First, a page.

If the first two lines didn’t cover every demographic of festival attendees, then the first five sure as hell do. Other than Flume, there’s one of the biggest names in country (Chris Stapleton), catchy indie rock acts (Two Door Cinema Club and The 1975), different variations of electropop (M83 and Halsey), prevalent DJ’s (Hardwell, Martin Garrix and Flosstradamus), something different altogether (Die Antwoord), a trendy hip-hop artist (G-Eazy), and a 25th anniversary nostalgia special (Jane’s Addiction).
Lolla’s 25th-anniversary, and its accompanying 4-day lineup, are important to mention. As the three big headliners suggest, Lollapalooza 2016 appears to be geared towards an older crowd.
But looking at the genres that have come as far as any in Lollapalooza’s recent history – dance and hip-hop – the lineup runs as deep as ever. They’re just (strategically) scattered in the sea of smaller names.
J. Cole, Future and G-Eazy got the big font treatment for hip-hop artists; but the group of Bryson Tiller, Big Grams, Vic Mensa, A$AP Ferg, Vince Staples and Danny Brown – all listed somewhere between the sixth and tenth lines – will likely play a bigger role in the final judgment of Lollapalooza 2016’s rap presence.
In fact, Staples is one of four artists listed on the sixth line or lower (Leon Bridges, The Arcs, Kurt Vile) that appeared on Rolling Stone’s Top 50 albums list in 2015. The top five lines? Just three.
Of course, studying Rolling Stone’s top album list isn’t the only metric for rating artists, but it’s a fair one.
On the dance side of things, Flume and DJ Mag Top 100 regulars Martin Garrix and Hardwell got the big font treatment – but the genre’s strength is hidden within the murky depths of the poster.
I’m no house guru, but names like Griz, Big Gigantic, Zhu, Duke Dumont, Oliver Heldens, Seven Lions, Marshmello, and Audien – all listed between the seventh and nineteenth lines – show that recent trends are still intact in the ever-evolving Lollapalooza formula.
They’re merely presenting it differently.
But if Lollapalooza sells out every year anyway, what’s the point of altering the lineup presentation? Here’s a telling quote from the creator of Lollapalooza himself:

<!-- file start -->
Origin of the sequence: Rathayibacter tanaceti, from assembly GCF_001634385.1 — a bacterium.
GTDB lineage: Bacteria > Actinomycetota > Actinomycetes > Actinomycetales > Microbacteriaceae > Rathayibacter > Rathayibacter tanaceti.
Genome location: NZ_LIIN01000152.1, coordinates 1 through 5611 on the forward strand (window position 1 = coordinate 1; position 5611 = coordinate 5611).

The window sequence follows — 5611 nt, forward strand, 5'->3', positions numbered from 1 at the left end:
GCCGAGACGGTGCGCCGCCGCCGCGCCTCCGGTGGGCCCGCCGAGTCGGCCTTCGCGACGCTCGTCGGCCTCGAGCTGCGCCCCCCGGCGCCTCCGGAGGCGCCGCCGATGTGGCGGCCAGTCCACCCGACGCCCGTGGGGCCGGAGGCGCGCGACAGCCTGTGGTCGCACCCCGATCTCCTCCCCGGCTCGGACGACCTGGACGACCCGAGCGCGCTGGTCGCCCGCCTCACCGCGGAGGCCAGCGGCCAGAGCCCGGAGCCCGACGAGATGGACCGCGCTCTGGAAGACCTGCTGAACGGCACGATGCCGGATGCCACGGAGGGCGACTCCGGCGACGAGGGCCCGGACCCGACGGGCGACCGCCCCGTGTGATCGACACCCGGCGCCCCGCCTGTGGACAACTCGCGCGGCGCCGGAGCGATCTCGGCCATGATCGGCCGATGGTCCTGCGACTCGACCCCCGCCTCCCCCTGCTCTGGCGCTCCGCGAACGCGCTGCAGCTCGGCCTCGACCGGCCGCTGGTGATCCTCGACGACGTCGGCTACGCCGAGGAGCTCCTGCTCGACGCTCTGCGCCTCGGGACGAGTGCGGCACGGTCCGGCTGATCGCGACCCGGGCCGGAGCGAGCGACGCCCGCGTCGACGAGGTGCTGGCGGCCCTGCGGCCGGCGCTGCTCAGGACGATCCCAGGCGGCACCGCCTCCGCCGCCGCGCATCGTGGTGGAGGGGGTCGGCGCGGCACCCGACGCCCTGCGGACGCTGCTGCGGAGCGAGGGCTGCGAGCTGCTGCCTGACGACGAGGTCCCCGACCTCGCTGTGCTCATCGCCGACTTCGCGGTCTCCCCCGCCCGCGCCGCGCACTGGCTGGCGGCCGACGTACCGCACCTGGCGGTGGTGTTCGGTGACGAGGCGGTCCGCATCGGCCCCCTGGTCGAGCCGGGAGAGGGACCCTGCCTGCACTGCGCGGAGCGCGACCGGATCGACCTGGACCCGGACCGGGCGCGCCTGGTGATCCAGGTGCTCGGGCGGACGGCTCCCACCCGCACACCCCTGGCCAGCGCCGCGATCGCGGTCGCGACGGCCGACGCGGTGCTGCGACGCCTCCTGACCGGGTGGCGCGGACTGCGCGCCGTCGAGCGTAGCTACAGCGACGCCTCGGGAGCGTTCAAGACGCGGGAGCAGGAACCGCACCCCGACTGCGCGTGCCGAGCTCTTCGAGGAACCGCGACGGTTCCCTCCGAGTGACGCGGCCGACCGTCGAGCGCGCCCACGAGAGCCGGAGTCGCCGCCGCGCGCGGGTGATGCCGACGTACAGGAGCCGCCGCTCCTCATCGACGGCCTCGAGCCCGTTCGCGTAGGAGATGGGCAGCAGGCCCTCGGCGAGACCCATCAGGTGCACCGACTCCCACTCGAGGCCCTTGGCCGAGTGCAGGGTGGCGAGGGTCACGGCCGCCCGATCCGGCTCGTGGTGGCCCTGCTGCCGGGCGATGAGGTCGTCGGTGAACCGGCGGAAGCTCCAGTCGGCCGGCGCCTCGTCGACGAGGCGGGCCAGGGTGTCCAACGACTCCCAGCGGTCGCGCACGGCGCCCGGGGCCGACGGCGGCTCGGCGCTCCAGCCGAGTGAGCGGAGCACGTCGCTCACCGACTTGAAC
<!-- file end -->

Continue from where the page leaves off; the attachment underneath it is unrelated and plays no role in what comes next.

I’ve immersed myself in this experience for 25 years now, but it’s in a constant state of evolution, living and breathing. As long as we always try to find the eye of the hurricane, the epicenter of the music that is truly connecting right now, I think we can go for another 25 years! And we’ll do it by always making sure to keep it fresh. Four days this year, over 170 of the best bands, including acts from all over the world as the music community connects globally more than ever; the best sound, staging and lights. We promise the festival will always strive to be the ‘lifeblood’ of the music scene
— Perry Farrell, Lollapalooza Founder
The science behind the Lollapalooza poster is, at its core, the festival’s long-term business model.
In the end, it doesn’t matter if people are disappointed by the lineup in March. I’ve been attending Lollapalooza since 2008, and every year I hear at least a few friends say the lineup “was better than I thought” after the fact.
More than anything, Lollapalooza has built a reputation of introducing lesser known artists to its attendees before they blow up.
It’s almost as if organizers know exactly where some of those talented names lower on the poster are heading, but also know that setting lower expectations is the smarter play — because then everybody wins.
I’ll be the first to admit that the 2016 Lollapalooza lineup release left more to be desired than recent years. But things seem to return to normal when you remember this is the first time it’s been a four-day ordeal.
Shit, the two headliners that caused the most disappointment – J. Cole and Lana Del Rey – are both playing on Thursday night.
When you look at it that way, Lollapalooza organizers are essentially admitting there’s a separate science behind the festival’s lineup poster.
After all, they should know it best.